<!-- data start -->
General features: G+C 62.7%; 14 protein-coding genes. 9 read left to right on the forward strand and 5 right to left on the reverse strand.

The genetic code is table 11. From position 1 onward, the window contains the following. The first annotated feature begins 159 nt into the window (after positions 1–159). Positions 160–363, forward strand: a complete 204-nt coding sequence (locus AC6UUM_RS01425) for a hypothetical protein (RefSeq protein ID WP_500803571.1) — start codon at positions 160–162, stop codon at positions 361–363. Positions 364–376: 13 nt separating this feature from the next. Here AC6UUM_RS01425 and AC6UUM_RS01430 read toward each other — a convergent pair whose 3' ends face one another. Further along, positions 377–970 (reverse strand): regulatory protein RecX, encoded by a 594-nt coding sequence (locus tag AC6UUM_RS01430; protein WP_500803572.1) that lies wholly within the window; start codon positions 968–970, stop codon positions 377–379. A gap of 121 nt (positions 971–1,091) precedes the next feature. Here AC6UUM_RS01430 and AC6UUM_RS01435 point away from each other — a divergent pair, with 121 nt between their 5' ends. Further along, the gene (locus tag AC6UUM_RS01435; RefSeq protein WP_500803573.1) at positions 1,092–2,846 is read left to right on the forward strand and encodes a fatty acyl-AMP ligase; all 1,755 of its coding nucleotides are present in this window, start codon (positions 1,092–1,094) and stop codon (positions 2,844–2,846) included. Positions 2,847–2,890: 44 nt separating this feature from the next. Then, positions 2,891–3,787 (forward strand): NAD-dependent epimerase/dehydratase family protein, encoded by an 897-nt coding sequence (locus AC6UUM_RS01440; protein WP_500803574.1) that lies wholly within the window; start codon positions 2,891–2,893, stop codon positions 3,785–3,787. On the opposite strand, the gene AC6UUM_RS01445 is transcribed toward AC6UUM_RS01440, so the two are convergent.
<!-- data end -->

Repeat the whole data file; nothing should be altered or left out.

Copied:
General features: G+C 62.7%; 14 protein-coding genes. 9 read left to right on the forward strand and 5 right to left on the reverse strand.

The genetic code is table 11. From position 1 onward, the window contains the following. The first annotated feature begins 159 nt into the window (after positions 1–159). Positions 160–363, forward strand: a complete 204-nt coding sequence (locus AC6UUM_RS01425) for a hypothetical protein (RefSeq protein ID WP_500803571.1) — start codon at positions 160–162, stop codon at positions 361–363. Positions 364–376: 13 nt separating this feature from the next. Here AC6UUM_RS01425 and AC6UUM_RS01430 read toward each other — a convergent pair whose 3' ends face one another. Further along, positions 377–970 (reverse strand): regulatory protein RecX, encoded by a 594-nt coding sequence (locus tag AC6UUM_RS01430; protein WP_500803572.1) that lies wholly within the window; start codon positions 968–970, stop codon positions 377–379. A gap of 121 nt (positions 971–1,091) precedes the next feature. Here AC6UUM_RS01430 and AC6UUM_RS01435 point away from each other — a divergent pair, with 121 nt between their 5' ends. Further along, the gene (locus tag AC6UUM_RS01435; RefSeq protein WP_500803573.1) at positions 1,092–2,846 is read left to right on the forward strand and encodes a fatty acyl-AMP ligase; all 1,755 of its coding nucleotides are present in this window, start codon (positions 1,092–1,094) and stop codon (positions 2,844–2,846) included. Positions 2,847–2,890: 44 nt separating this feature from the next. Then, positions 2,891–3,787 (forward strand): NAD-dependent epimerase/dehydratase family protein, encoded by an 897-nt coding sequence (locus AC6UUM_RS01440; protein WP_500803574.1) that lies wholly within the window; start codon positions 2,891–2,893, stop codon positions 3,785–3,787. On the opposite strand, the gene AC6UUM_RS01445 is transcribed toward AC6UUM_RS01440, so the two are convergent.